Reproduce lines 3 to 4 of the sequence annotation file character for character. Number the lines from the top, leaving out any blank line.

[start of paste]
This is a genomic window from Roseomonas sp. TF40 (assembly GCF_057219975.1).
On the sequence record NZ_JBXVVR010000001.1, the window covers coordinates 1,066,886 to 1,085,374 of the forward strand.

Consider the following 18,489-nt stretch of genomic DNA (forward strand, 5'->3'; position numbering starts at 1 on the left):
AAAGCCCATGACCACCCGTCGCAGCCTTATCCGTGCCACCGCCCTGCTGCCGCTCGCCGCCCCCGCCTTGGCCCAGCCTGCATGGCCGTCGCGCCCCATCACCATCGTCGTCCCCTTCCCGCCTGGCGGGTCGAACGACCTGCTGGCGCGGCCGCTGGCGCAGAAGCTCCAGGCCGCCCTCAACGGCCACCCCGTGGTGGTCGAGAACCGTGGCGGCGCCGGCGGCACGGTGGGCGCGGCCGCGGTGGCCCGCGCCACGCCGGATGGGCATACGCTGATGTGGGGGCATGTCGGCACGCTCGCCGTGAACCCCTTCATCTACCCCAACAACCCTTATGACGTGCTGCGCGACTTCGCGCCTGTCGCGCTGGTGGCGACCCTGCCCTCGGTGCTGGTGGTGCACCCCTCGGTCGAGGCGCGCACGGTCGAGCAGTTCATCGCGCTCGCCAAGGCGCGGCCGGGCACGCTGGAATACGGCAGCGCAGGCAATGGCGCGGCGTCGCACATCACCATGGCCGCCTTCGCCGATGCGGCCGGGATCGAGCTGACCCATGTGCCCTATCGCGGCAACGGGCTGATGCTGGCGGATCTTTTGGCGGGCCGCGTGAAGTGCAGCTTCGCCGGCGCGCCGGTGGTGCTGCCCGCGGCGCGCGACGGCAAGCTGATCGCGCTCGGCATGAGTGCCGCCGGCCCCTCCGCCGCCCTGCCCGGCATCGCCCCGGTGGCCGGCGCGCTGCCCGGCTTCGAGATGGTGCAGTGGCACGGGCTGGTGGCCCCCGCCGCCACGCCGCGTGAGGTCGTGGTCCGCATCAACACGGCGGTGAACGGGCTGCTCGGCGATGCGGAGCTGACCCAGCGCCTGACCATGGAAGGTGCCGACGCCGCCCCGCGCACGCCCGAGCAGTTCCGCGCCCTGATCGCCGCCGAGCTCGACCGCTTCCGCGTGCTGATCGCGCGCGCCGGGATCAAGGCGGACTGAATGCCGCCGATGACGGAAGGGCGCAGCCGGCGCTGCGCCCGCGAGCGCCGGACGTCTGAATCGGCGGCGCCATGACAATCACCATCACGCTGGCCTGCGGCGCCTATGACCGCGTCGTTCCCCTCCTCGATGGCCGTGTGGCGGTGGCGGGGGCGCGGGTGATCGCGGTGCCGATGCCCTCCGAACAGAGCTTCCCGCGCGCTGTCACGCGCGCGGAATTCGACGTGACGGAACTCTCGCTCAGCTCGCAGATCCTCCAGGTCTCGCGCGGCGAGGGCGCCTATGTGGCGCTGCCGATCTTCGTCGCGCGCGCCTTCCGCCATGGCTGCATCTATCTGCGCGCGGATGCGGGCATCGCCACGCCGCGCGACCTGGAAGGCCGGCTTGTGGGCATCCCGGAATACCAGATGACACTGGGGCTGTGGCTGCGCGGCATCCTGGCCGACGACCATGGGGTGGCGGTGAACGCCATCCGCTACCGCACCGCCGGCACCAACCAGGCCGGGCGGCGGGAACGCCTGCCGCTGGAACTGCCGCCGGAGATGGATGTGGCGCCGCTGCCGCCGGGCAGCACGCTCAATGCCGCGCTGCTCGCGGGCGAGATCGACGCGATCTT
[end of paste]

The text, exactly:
Consider the following 18,489-nt stretch of genomic DNA (forward strand, 5'->3'; position numbering starts at 1 on the left):
AAAGCCCATGACCACCCGTCGCAGCCTTATCCGTGCCACCGCCCTGCTGCCGCTCGCCGCCCCCGCCTTGGCCCAGCCTGCATGGCCGTCGCGCCCCATCACCATCGTCGTCCCCTTCCCGCCTGGCGGGTCGAACGACCTGCTGGCGCGGCCGCTGGCGCAGAAGCTCCAGGCCGCCCTCAACGGCCACCCCGTGGTGGTCGAGAACCGTGGCGGCGCCGGCGGCACGGTGGGCGCGGCCGCGGTGGCCCGCGCCACGCCGGATGGGCATACGCTGATGTGGGGGCATGTCGGCACGCTCGCCGTGAACCCCTTCATCTACCCCAACAACCCTTATGACGTGCTGCGCGACTTCGCGCCTGTCGCGCTGGTGGCGACCCTGCCCTCGGTGCTGGTGGTGCACCCCTCGGTCGAGGCGCGCACGGTCGAGCAGTTCATCGCGCTCGCCAAGGCGCGGCCGGGCACGCTGGAATACGGCAGCGCAGGCAATGGCGCGGCGTCGCACATCACCATGGCCGCCTTCGCCGATGCGGCCGGGATCGAGCTGACCCATGTGCCCTATCGCGGCAACGGGCTGATGCTGGCGGATCTTTTGGCGGGCCGCGTGAAGTGCAGCTTCGCCGGCGCGCCGGTGGTGCTGCCCGCGGCGCGCGACGGCAAGCTGATCGCGCTCGGCATGAGTGCCGCCGGCCCCTCCGCCGCCCTGCCCGGCATCGCCCCGGTGGCCGGCGCGCTGCCCGGCTTCGAGATGGTGCAGTGGCACGGGCTGGTGGCCCCCGCCGCCACGCCGCGTGAGGTCGTGGTCCGCATCAACACGGCGGTGAACGGGCTGCTCGGCGATGCGGAGCTGACCCAGCGCCTGACCATGGAAGGTGCCGACGCCGCCCCGCGCACGCCCGAGCAGTTCCGCGCCCTGATCGCCGCCGAGCTCGACCGCTTCCGCGTGCTGATCGCGCGCGCCGGGATCAAGGCGGACTGAATGCCGCCGATGACGGAAGGGCGCAGCCGGCGCTGCGCCCGCGAGCGCCGGACGTCTGAATCGGCGGCGCCATGACAATCACCATCACGCTGGCCTGCGGCGCCTATGACCGCGTCGTTCCCCTCCTCGATGGCCGTGTGGCGGTGGCGGGGGCGCGGGTGATCGCGGTGCCGATGCCCTCCGAACAGAGCTTCCCGCGCGCTGTCACGCGCGCGGAATTCGACGTGACGGAACTCTCGCTCAGCTCGCAGATCCTCCAGGTCTCGCGCGGCGAGGGCGCCTATGTGGCGCTGCCGATCTTCGTCGCGCGCGCCTTCCGCCATGGCTGCATCTATCTGCGCGCGGATGCGGGCATCGCCACGCCGCGCGACCTGGAAGGCCGGCTTGTGGGCATCCCGGAATACCAGATGACACTGGGGCTGTGGCTGCGCGGCATCCTGGCCGACGACCATGGGGTGGCGGTGAACGCCATCCGCTACCGCACCGCCGGCACCAACCAGGCCGGGCGGCGGGAACGCCTGCCGCTGGAACTGCCGCCGGAGATGGATGTGGCGCCGCTGCCGCCGGGCAGCACGCTCAATGCCGCGCTGCTCGCGGGCGAGATCGACGCGATCTT